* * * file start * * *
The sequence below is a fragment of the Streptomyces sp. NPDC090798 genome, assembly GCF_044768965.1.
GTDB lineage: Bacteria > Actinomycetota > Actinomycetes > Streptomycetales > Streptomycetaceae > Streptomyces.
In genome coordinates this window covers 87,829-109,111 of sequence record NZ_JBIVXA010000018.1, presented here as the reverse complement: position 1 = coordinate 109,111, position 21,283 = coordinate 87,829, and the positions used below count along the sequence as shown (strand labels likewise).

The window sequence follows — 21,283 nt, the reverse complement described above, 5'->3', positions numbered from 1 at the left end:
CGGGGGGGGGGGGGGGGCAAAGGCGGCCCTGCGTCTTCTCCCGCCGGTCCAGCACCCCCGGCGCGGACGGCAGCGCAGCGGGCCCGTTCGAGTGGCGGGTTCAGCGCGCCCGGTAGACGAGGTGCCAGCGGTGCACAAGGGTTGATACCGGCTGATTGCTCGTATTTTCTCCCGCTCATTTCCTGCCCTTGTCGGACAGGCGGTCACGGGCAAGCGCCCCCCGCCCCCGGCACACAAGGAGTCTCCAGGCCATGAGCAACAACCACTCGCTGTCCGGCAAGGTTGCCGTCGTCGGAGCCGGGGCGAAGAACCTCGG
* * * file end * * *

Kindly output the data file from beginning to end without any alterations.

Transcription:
The sequence below is a fragment of the Streptomyces sp. NPDC090798 genome, assembly GCF_044768965.1.
GTDB lineage: Bacteria > Actinomycetota > Actinomycetes > Streptomycetales > Streptomycetaceae > Streptomyces.
In genome coordinates this window covers 87,829-109,111 of sequence record NZ_JBIVXA010000018.1, presented here as the reverse complement: position 1 = coordinate 109,111, position 21,283 = coordinate 87,829, and the positions used below count along the sequence as shown (strand labels likewise).

The window sequence follows — 21,283 nt, the reverse complement described above, 5'->3', positions numbered from 1 at the left end:
CGGGGGGGGGGGGGGGGCAAAGGCGGCCCTGCGTCTTCTCCCGCCGGTCCAGCACCCCCGGCGCGGACGGCAGCGCAGCGGGCCCGTTCGAGTGGCGGGTTCAGCGCGCCCGGTAGACGAGGTGCCAGCGGTGCACAAGGGTTGATACCGGCTGATTGCTCGTATTTTCTCCCGCTCATTTCCTGCCCTTGTCGGACAGGCGGTCACGGGCAAGCGCCCCCCGCCCCCGGCACACAAGGAGTCTCCAGGCCATGAGCAACAACCACTCGCTGTCCGGCAAGGTTGCCGTCGTCGGAGCCGGGGCGAAGAACCTCGG